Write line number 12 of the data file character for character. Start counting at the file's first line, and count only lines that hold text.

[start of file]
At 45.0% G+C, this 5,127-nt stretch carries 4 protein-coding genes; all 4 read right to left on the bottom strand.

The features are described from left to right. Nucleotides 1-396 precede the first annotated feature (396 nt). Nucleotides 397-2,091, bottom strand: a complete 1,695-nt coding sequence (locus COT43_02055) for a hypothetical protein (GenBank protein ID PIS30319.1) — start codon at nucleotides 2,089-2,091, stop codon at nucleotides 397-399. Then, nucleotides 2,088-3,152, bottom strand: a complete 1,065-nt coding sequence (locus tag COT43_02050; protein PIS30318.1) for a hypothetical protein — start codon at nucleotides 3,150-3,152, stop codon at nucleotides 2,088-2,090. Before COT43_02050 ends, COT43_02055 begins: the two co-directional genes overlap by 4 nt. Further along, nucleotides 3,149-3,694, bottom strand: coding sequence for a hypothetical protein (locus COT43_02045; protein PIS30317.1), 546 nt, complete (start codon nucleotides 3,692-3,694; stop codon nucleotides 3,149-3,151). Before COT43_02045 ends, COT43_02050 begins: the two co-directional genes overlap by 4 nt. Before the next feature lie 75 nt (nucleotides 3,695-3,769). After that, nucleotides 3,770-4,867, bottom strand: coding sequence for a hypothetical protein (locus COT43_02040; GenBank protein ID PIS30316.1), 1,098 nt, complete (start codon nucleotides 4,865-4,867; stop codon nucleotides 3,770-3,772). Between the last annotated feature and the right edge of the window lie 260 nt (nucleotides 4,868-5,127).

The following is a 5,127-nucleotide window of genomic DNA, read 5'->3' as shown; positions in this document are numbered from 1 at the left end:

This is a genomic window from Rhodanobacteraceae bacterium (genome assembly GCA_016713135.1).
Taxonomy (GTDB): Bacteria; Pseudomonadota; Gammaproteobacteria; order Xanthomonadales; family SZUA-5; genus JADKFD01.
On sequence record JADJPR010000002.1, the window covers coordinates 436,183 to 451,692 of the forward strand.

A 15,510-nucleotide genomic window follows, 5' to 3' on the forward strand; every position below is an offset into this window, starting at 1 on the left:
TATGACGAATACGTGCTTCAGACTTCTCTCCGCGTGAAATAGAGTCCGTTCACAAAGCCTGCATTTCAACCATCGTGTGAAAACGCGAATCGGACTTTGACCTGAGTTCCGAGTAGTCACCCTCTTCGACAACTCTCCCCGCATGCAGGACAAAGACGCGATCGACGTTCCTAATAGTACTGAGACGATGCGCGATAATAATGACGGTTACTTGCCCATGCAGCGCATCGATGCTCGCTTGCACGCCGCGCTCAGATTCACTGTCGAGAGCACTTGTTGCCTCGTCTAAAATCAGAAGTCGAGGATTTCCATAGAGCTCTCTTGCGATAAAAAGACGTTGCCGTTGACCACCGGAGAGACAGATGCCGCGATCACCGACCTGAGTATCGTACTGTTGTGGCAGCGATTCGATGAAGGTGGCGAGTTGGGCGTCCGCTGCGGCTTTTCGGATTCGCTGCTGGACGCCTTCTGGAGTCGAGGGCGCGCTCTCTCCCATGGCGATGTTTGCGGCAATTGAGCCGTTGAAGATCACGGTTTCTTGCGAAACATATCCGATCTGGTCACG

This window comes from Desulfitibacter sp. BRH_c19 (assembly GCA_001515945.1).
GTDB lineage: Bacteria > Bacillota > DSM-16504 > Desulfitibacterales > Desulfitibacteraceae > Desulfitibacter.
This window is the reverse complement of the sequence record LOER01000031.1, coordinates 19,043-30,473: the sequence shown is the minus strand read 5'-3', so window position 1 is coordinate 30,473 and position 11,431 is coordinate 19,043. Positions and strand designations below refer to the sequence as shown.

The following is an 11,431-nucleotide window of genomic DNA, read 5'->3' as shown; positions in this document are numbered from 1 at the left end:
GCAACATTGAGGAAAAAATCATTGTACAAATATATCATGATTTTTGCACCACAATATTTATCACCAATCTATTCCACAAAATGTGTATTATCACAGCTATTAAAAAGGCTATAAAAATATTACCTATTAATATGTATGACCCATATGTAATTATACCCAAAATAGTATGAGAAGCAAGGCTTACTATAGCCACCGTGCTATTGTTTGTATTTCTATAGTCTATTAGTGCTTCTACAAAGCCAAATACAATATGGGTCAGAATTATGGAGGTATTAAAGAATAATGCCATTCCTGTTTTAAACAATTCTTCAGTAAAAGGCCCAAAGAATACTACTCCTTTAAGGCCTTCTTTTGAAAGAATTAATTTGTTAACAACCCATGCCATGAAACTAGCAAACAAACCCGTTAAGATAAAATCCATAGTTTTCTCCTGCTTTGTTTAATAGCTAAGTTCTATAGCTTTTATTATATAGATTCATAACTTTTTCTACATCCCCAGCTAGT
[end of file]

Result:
The following is an 11,431-nucleotide window of genomic DNA, read 5'->3' as shown; positions in this document are numbered from 1 at the left end: